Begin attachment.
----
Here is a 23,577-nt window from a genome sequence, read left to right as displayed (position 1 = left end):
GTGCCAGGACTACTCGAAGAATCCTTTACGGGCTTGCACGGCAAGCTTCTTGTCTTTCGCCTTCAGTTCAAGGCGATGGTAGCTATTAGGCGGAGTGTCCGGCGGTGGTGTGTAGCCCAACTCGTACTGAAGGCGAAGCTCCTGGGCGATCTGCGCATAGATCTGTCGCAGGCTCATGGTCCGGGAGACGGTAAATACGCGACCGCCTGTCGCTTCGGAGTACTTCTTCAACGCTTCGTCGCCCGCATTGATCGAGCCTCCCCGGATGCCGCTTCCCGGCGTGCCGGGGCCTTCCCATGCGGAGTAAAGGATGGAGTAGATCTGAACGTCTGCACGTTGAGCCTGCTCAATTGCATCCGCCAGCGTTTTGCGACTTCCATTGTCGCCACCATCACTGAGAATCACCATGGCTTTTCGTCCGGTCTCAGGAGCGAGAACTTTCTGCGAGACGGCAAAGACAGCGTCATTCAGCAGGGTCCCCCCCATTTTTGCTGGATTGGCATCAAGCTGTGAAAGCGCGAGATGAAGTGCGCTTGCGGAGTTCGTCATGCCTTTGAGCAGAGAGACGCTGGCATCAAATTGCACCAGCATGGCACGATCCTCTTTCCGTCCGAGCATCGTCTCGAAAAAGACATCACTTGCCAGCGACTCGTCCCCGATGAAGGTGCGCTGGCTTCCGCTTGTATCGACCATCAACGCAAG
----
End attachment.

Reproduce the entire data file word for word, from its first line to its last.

Here is a 23,577-nt window from a genome sequence, read left to right as displayed (position 1 = left end):
GTGCCAGGACTACTCGAAGAATCCTTTACGGGCTTGCACGGCAAGCTTCTTGTCTTTCGCCTTCAGTTCAAGGCGATGGTAGCTATTAGGCGGAGTGTCCGGCGGTGGTGTGTAGCCCAACTCGTACTGAAGGCGAAGCTCCTGGGCGATCTGCGCATAGATCTGTCGCAGGCTCATGGTCCGGGAGACGGTAAATACGCGACCGCCTGTCGCTTCGGAGTACTTCTTCAACGCTTCGTCGCCCGCATTGATCGAGCCTCCCCGGATGCCGCTTCCCGGCGTGCCGGGGCCTTCCCATGCGGAGTAAAGGATGGAGTAGATCTGAACGTCTGCACGTTGAGCCTGCTCAATTGCATCCGCCAGCGTTTTGCGACTTCCATTGTCGCCACCATCACTGAGAATCACCATGGCTTTTCGTCCGGTCTCAGGAGCGAGAACTTTCTGCGAGACGGCAAAGACAGCGTCATTCAGCAGGGTCCCCCCCATTTTTGCTGGATTGGCATCAAGCTGTGAAAGCGCGAGATGAAGTGCGCTTGCGGAGTTCGTCATGCCTTTGAGCAGAGAGACGCTGGCATCAAATTGCACCAGCATGGCACGATCCTCTTTCCGTCCGAGCATCGTCTCGAAAAAGACATCACTTGCCAGCGACTCGTCCCCGATGAAGGTGCGCTGGCTTCCGCTTGTATCGACCATCAACGCAAG